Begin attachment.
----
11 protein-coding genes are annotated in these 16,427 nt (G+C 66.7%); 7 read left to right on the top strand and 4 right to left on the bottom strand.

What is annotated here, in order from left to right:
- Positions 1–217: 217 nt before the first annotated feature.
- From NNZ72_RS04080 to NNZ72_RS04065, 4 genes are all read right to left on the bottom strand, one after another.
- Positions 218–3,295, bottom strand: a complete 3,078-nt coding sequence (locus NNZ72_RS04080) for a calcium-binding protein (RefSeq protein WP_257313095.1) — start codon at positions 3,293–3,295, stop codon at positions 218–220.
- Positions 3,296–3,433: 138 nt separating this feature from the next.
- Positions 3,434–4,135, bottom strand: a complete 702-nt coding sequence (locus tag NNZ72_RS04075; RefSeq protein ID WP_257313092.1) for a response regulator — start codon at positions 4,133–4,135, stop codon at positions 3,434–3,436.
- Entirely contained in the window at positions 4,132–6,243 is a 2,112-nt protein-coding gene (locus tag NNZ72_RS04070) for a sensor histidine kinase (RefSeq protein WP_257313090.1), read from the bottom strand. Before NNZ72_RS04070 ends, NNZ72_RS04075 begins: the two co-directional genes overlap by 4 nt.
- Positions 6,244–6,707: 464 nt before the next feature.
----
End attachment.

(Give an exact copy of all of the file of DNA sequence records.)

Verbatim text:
11 protein-coding genes are annotated in these 16,427 nt (G+C 66.7%); 7 read left to right on the top strand and 4 right to left on the bottom strand.

What is annotated here, in order from left to right:
- Positions 1–217: 217 nt before the first annotated feature.
- From NNZ72_RS04080 to NNZ72_RS04065, 4 genes are all read right to left on the bottom strand, one after another.
- Positions 218–3,295, bottom strand: a complete 3,078-nt coding sequence (locus NNZ72_RS04080) for a calcium-binding protein (RefSeq protein WP_257313095.1) — start codon at positions 3,293–3,295, stop codon at positions 218–220.
- Positions 3,296–3,433: 138 nt separating this feature from the next.
- Positions 3,434–4,135, bottom strand: a complete 702-nt coding sequence (locus tag NNZ72_RS04075; RefSeq protein ID WP_257313092.1) for a response regulator — start codon at positions 4,133–4,135, stop codon at positions 3,434–3,436.
- Entirely contained in the window at positions 4,132–6,243 is a 2,112-nt protein-coding gene (locus tag NNZ72_RS04070) for a sensor histidine kinase (RefSeq protein WP_257313090.1), read from the bottom strand. Before NNZ72_RS04070 ends, NNZ72_RS04075 begins: the two co-directional genes overlap by 4 nt.
- Positions 6,244–6,707: 464 nt before the next feature.